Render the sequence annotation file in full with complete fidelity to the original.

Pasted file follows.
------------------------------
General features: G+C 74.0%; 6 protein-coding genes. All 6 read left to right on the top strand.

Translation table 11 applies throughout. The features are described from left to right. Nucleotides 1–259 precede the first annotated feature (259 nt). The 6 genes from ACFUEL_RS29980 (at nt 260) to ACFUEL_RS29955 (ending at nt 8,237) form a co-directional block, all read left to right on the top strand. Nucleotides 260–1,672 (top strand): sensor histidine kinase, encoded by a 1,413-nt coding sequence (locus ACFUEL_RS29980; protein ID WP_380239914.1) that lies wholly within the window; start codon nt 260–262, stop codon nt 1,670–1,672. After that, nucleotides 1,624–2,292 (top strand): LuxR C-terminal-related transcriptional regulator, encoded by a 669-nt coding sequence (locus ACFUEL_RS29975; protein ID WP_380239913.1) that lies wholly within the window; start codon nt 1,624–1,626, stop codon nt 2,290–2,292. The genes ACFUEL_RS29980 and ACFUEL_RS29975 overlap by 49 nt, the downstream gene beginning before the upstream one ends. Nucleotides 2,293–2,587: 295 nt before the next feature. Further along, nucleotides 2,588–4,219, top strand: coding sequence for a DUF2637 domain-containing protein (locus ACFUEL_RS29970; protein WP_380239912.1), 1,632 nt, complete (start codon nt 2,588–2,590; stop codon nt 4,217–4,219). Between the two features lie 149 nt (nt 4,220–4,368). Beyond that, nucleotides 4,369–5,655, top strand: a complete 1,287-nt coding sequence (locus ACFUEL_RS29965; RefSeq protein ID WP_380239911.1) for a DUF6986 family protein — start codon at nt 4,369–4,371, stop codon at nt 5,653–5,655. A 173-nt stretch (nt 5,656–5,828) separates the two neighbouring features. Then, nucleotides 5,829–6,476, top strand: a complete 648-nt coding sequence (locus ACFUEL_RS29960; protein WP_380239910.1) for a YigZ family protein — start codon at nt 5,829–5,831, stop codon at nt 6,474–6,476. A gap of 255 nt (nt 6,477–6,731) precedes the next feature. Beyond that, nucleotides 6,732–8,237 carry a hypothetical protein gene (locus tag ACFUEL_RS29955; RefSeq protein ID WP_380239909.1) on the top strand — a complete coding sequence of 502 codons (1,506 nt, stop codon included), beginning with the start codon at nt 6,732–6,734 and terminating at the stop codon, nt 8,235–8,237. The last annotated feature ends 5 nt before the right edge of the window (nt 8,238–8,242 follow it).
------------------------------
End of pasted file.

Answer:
General features: G+C 74.0%; 6 protein-coding genes. All 6 read left to right on the top strand.

Translation table 11 applies throughout. The features are described from left to right. Nucleotides 1–259 precede the first annotated feature (259 nt). The 6 genes from ACFUEL_RS29980 (at nt 260) to ACFUEL_RS29955 (ending at nt 8,237) form a co-directional block, all read left to right on the top strand. Nucleotides 260–1,672 (top strand): sensor histidine kinase, encoded by a 1,413-nt coding sequence (locus ACFUEL_RS29980; protein ID WP_380239914.1) that lies wholly within the window; start codon nt 260–262, stop codon nt 1,670–1,672. After that, nucleotides 1,624–2,292 (top strand): LuxR C-terminal-related transcriptional regulator, encoded by a 669-nt coding sequence (locus ACFUEL_RS29975; protein ID WP_380239913.1) that lies wholly within the window; start codon nt 1,624–1,626, stop codon nt 2,290–2,292. The genes ACFUEL_RS29980 and ACFUEL_RS29975 overlap by 49 nt, the downstream gene beginning before the upstream one ends. Nucleotides 2,293–2,587: 295 nt before the next feature. Further along, nucleotides 2,588–4,219, top strand: coding sequence for a DUF2637 domain-containing protein (locus ACFUEL_RS29970; protein WP_380239912.1), 1,632 nt, complete (start codon nt 2,588–2,590; stop codon nt 4,217–4,219). Between the two features lie 149 nt (nt 4,220–4,368). Beyond that, nucleotides 4,369–5,655, top strand: a complete 1,287-nt coding sequence (locus ACFUEL_RS29965; RefSeq protein ID WP_380239911.1) for a DUF6986 family protein — start codon at nt 4,369–4,371, stop codon at nt 5,653–5,655. A 173-nt stretch (nt 5,656–5,828) separates the two neighbouring features. Then, nucleotides 5,829–6,476, top strand: a complete 648-nt coding sequence (locus ACFUEL_RS29960; protein WP_380239910.1) for a YigZ family protein — start codon at nt 5,829–5,831, stop codon at nt 6,474–6,476. A gap of 255 nt (nt 6,477–6,731) precedes the next feature. Beyond that, nucleotides 6,732–8,237 carry a hypothetical protein gene (locus tag ACFUEL_RS29955; RefSeq protein ID WP_380239909.1) on the top strand — a complete coding sequence of 502 codons (1,506 nt, stop codon included), beginning with the start codon at nt 6,732–6,734 and terminating at the stop codon, nt 8,235–8,237. The last annotated feature ends 5 nt before the right edge of the window (nt 8,238–8,242 follow it).